To support sports programs for youth in jeopardy of not being able to play, Dick’s Sporting Goods and The Dick’s Sporting Goods Foundation developed our Sports Matter program in 2014. Since then, Sports Matter has provided more than $100 million to support teams throughout our country, impacting more than one million kids. Our goal is to help another million over the next five years. We truly believe every kid deserves a chance to play.


The first time I met Arnold Palmer was at En-Joie. He was bigger than life, a real inspiration for golfers and non-golfers alike. My grandfather and I played golf almost every Monday at En-Joie, the home of the B.C. Open, a PGA Tour stop from 1973-2006. In 2006, the tour changed the schedule for 2007, and the B.C. Open was eliminated.

Subsequently, the tour told Alex Alexander, founder of the event, it would host a Champions Tour tournament at En-Joie if he could find a title sponsor. I suspect Alex talked to a lot of businesses about sponsoring the tournament, including Dick’s Sporting Goods. Alex called me and wrote a letter. He was persistent but always a gentleman. Every time I heard from Alex, he’d very politely ask if Dick’s would become the title sponsor, and I would politely tell him we could not justify the expense. A few days before the deadline to find a title sponsor, Alex sent me one last letter. As always, he was respectful and never tried to leverage our success by indicating we should do this for our hometown just because. Alex ended the letter with what he suspected his late friend, my grandfather, would have said if we decided to sponsor the tournament. He wrote, “I can hear what Dutch [Gramp’s nickname] would say if you did this. He’d say, ‘Hey, Alex, how ’bout that.’ ”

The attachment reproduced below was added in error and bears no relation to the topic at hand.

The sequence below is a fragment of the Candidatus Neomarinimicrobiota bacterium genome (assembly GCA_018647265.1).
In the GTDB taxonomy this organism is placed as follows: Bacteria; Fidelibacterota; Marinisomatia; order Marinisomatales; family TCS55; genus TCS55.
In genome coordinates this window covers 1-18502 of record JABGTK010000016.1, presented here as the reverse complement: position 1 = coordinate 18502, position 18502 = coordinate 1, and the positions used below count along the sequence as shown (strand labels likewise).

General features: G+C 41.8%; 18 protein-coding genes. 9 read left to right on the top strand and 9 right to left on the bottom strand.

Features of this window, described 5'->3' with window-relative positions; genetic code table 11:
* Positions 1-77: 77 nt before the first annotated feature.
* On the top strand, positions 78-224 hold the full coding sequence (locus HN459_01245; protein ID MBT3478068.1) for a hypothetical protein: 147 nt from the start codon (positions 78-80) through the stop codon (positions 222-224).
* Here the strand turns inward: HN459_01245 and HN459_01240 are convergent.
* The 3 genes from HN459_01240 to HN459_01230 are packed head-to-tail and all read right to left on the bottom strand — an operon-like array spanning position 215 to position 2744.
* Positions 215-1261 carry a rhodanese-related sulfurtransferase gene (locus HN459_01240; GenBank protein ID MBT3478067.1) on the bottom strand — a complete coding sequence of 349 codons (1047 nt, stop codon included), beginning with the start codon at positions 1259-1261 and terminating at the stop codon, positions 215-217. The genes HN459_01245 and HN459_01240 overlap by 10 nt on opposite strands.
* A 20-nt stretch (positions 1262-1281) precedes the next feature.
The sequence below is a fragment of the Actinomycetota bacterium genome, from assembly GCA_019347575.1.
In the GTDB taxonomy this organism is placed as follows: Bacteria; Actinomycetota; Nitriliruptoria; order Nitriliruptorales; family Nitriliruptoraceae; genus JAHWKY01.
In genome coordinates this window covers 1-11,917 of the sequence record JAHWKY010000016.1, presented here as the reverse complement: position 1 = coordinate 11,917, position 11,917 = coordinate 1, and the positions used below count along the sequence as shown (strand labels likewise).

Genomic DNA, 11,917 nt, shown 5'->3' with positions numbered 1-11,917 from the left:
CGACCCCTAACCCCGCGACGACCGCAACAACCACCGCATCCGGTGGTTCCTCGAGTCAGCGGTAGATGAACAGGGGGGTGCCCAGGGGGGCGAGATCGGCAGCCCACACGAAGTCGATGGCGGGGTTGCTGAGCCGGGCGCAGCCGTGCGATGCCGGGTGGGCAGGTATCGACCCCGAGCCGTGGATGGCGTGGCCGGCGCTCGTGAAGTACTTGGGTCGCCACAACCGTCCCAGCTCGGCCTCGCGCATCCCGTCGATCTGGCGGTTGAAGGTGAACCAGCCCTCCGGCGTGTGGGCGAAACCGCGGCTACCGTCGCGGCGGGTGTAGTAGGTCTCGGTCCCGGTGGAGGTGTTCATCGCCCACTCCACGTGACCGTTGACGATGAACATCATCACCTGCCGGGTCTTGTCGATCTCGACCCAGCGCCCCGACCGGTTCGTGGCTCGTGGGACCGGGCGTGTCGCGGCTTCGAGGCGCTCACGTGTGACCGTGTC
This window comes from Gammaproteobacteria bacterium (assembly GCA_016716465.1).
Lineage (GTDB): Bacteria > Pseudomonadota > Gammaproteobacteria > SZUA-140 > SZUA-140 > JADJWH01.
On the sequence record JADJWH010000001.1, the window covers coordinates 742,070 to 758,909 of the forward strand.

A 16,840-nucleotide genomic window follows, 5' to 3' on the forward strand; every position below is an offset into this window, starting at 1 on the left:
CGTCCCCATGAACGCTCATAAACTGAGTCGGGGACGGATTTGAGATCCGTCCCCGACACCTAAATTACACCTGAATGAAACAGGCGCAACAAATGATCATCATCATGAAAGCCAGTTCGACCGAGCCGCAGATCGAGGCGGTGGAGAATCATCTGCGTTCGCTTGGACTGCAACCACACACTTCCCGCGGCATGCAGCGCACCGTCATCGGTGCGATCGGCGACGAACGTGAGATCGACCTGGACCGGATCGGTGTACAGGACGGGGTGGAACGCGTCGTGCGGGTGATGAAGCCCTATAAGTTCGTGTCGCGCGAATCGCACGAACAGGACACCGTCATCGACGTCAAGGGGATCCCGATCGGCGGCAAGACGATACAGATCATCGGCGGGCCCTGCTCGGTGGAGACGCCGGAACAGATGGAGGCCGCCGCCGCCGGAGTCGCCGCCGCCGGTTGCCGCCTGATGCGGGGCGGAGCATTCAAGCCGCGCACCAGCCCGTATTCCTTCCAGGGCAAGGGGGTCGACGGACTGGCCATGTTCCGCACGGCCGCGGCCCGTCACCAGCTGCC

I was sitting alone in my office in Pittsburgh when I read that sentence, and a chill went up my spine. I looked around and thought, My grandfather is trying to tell me something because that’s exactly what he’d say. I got up from my chair, went to our head of marketing’s office and asked him to work out the details with the tour.

Our first Dick’s Sporting Goods Open tournament was in 2007, and we have been the title sponsor for the past 13 years. The team has done a great job running this tournament. In 2018, the tournament director and his staff were presented the Players Award for consistently going above and beyond in the experience provided to players. The Greater Binghamton community is always so appreciative of Dick’s Sporting Goods for saving a professional golf tournament in Binghamton. In reality, it was my late grandfather who saved this tournament. It is now a lasting legacy of the inseparable bond between my grandfather and me through the wonderful game of golf.